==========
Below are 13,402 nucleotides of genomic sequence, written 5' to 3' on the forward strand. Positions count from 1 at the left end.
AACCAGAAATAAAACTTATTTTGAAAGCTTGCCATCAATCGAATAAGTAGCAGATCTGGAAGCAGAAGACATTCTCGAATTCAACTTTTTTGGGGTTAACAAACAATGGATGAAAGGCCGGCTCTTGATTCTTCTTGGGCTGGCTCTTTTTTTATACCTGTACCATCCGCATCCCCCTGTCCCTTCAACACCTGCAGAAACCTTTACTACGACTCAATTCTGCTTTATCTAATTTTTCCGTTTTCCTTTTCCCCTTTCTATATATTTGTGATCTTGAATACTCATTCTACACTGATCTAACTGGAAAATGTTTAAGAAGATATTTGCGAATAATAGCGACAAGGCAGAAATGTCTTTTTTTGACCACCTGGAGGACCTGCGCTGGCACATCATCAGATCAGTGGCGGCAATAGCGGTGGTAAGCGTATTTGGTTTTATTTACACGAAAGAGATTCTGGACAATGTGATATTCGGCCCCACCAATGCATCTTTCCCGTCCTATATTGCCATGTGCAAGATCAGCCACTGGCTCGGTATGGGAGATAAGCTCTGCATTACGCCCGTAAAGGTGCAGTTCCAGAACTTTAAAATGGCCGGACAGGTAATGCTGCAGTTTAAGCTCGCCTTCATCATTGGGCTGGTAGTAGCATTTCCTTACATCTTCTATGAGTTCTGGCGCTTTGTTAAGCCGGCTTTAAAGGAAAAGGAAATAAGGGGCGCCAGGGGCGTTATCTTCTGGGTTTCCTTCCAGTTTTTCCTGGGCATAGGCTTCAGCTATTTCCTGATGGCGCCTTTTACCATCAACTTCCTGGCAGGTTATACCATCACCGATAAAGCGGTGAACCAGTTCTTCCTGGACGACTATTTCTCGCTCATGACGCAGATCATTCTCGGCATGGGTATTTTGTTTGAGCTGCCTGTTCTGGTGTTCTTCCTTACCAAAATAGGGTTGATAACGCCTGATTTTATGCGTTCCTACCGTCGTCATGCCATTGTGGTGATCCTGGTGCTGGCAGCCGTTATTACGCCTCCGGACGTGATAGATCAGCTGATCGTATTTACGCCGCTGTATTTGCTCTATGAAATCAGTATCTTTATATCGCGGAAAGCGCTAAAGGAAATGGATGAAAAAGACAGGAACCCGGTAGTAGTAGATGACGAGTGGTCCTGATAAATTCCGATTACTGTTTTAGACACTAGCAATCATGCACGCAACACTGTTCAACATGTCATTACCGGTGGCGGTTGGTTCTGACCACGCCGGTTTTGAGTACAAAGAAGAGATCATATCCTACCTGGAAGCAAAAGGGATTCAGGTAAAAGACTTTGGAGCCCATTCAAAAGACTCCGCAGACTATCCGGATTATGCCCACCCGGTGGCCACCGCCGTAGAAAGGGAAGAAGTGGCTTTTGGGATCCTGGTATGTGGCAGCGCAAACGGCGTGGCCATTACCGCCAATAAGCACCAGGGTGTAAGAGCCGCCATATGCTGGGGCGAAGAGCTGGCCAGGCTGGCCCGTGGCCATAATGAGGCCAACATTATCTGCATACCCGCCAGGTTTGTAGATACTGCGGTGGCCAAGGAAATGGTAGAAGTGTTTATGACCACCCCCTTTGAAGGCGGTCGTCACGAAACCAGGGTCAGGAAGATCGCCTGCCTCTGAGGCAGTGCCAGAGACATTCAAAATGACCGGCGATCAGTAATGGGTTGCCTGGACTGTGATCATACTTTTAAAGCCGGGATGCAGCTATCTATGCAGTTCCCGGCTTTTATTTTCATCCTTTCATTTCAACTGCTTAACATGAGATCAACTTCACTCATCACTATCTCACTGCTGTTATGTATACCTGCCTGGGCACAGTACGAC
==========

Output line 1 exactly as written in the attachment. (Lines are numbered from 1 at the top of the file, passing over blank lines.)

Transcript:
Below are 13,402 nucleotides of genomic sequence, written 5' to 3' on the forward strand. Positions count from 1 at the left end.